PAGE 2 THE DAYTON JEWISH OBSERVER • JUNE 2023 DAYTON Are you reading this? So is our Jewish community. Contact Patty Caruso at to advertise in The Observer. Arts & Culture.........................26 Calendar..................................19 Family Education....................25 Obituaries...........................31 Opinion.........................20 Religion..........................24 MANAGEMENT RECRUITERS OF DAYTON BUILDING THE HEART OF BUSINESS Staffing Needs? Call The Professionals! Jeff Noble • 937-228-8271 • The Resources of Goldman Sachs. The Independence of Artifex Financial Group. Combining local expertise with a proven process Artifex Financial Group is a fee-only independent wealth management firm headquartered in Oakwood since 2007. We provide a comprehensive solution for our clients including all aspects of financial planning, personal tax, estate and business planning, and investment management. As an independent Goldman Sachs Personal Financial Management firm, we bring advanced solutions directly to our clients and provide an objective, interactive process to help you create your “One Best Financial Life®.” Find out how we can help you live the life you want. CONTACT US TO LEARN MORE Doug Kinsey, CFP®, CIMA® Managing Partner, Oakwood Office 855-752-6644 2305 Far Hills Avenue, Suite 206 | Oakwood, OH | 45419 United Capital Financial Advisers, LLC d/b/a Goldman Sachs Personal Financial Management ("GS PFM") is a registered investment adviser and an affiliate of Goldman Sachs & Co. LLC and subsidiary of The Goldman Sachs Group, Inc., a worldwide, full-service investment banking, broker-dealer, asset management, and financial services organization. All names, logos, and slogans identifying United Capital and United Capital's products and services (including, without limitation, HonestConversations®, MoneyMind® Finlife®, Financial Control Scorecard® live RichlySM,We Help You live RichlySM, Helping People live RichlySM, One Best Financial Life® Ideal Life Index®, GuideCenter®, lnvestmentViewfinderSM United Capital Financial Life Management®, and Financial Years of FreedomSM are trademarks and service marks or registered trademarks and service marks of United Capital or its affiliates in the United States and/or other countries. © 2023 United Capital Financial Advisers, LLC, a Goldman Sachs Company d/b/a Goldman Sachs Personal Financial Management. All Rights Reserved.
Carol Graff (L) and Linda Novak take bakery orders at the 2022 JCF Andy Snow Marshall Weiss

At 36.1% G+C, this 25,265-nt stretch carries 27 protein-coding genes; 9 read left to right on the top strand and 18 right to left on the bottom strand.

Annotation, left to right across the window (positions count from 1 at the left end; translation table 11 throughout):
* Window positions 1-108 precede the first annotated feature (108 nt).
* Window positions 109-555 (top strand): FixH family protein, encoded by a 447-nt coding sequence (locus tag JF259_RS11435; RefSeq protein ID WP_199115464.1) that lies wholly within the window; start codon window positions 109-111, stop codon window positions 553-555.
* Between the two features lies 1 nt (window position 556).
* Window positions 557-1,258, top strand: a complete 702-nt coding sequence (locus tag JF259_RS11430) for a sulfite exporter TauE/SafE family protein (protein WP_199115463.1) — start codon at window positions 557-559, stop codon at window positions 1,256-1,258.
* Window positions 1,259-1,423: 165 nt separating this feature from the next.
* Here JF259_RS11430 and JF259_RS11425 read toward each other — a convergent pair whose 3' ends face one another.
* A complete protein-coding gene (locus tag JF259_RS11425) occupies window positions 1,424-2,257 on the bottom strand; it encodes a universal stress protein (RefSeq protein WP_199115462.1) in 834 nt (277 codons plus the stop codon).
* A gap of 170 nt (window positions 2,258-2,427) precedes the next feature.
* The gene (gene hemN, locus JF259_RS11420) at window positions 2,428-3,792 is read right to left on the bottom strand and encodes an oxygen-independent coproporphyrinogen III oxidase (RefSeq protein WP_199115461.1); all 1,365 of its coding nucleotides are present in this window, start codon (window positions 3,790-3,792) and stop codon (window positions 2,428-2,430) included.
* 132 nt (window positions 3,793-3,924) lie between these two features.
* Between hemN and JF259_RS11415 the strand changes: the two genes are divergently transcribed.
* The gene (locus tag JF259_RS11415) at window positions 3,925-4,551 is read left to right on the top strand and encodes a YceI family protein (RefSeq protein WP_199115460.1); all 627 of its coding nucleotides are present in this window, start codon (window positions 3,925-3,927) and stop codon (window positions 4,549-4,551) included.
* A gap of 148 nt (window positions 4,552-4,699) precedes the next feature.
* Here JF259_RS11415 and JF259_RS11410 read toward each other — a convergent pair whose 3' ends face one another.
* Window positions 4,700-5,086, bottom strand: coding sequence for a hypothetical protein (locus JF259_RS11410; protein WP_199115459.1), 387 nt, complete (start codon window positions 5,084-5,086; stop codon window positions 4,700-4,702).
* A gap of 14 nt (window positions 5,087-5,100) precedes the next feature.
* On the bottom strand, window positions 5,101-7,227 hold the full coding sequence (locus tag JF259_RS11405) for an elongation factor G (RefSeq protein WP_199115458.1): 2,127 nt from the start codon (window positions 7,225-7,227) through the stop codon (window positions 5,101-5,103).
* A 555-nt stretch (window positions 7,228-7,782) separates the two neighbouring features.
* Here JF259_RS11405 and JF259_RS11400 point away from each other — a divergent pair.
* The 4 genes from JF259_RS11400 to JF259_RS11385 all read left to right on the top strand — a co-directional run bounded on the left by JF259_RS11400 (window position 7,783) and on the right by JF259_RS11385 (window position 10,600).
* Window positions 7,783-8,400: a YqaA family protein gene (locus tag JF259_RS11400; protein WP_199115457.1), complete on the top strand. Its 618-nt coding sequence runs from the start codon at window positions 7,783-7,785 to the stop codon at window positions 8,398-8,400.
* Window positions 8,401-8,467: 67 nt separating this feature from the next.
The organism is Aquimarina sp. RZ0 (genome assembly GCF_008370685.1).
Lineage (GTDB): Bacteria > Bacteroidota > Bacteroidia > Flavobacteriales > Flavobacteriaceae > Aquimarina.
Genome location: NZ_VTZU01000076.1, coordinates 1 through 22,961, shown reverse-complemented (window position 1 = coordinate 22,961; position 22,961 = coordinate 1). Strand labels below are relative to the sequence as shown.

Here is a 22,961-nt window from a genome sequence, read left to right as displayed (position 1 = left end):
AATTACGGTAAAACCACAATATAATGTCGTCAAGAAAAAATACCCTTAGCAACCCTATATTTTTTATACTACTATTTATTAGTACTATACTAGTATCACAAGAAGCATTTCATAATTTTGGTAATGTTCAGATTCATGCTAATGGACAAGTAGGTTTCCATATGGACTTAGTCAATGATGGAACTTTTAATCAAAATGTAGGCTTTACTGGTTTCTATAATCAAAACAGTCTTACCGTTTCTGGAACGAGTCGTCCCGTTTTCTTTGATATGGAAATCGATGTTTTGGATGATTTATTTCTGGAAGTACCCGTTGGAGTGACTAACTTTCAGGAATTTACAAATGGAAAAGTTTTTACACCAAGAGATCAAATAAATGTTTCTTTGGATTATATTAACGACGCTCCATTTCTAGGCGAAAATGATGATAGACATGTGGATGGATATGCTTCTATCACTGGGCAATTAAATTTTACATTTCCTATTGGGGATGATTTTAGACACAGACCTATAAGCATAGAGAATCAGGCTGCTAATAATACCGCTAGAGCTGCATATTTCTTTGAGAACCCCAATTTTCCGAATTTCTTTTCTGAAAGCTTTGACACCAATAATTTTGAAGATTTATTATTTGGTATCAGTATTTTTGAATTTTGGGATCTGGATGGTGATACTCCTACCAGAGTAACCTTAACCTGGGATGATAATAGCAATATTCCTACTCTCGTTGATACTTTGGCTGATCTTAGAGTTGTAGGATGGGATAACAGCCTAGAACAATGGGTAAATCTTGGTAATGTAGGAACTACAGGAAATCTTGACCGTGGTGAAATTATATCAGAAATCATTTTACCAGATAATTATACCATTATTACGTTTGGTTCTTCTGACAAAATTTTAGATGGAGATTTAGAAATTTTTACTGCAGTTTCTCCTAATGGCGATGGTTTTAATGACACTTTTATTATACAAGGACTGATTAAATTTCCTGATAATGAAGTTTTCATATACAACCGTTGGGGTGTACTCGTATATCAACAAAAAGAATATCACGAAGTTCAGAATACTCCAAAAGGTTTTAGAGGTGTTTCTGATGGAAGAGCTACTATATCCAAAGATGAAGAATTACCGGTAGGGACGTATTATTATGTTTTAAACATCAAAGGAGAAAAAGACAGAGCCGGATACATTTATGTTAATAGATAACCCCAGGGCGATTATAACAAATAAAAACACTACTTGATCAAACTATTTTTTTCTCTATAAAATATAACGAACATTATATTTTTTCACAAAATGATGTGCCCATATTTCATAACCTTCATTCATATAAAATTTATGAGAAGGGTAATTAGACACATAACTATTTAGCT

Daytonians and the Holocaust –

What did we know? How did we respond?

The traveling version of the U.S. Holocaust Memorial Museum's Americans and the Holocaust exhibit, on display through June 21 at the Dayton Metro Library's main library, poses questions to those who take it in — What did Americans know? What more could have been done?

The exhibit's lead historian, Rebecca Erbelding, has said it challenges people regardless of their preconceived notions.

“If you come in thinking the United States did everything it could to stop the Holocaust, you’re going to get challenged. That preconception will not be with you when you leave. If you think the United States could not have done anything, you’re going to be challenged as well," she told The Observer in a previous interview.

Here, The Observer looks at what Daytonians knew and how they responded to reports of the

Bark Mitzvah Boy

Old Kveller, what advice do you have for the Class of 2023?

One word: LITHIUM.

Nazis' atrocities against the Jews.

An examination of local daily newspapers of that time period shows that Daytonians were kept well informed of Nazi Germany's antisemitic rhetoric, edicts, and actions against Jews under its control, from the rise of the Third Reich in 1933 through the Nazi genocide of more than 6 million Jews by the time of Nazi Germany's surrender in May 1945.

These news reports, usually from wire services, were presented with frequency and prominence, often on the first page or in the first few pages of the front section of Dayton's daily newspapers. They were augmented by strong editorials, opinion pieces, and syndicated columns denouncing the actions of Nazi Germany against the Jews of Europe.

If newspaper readers living in Dayton in the Continued on Page Four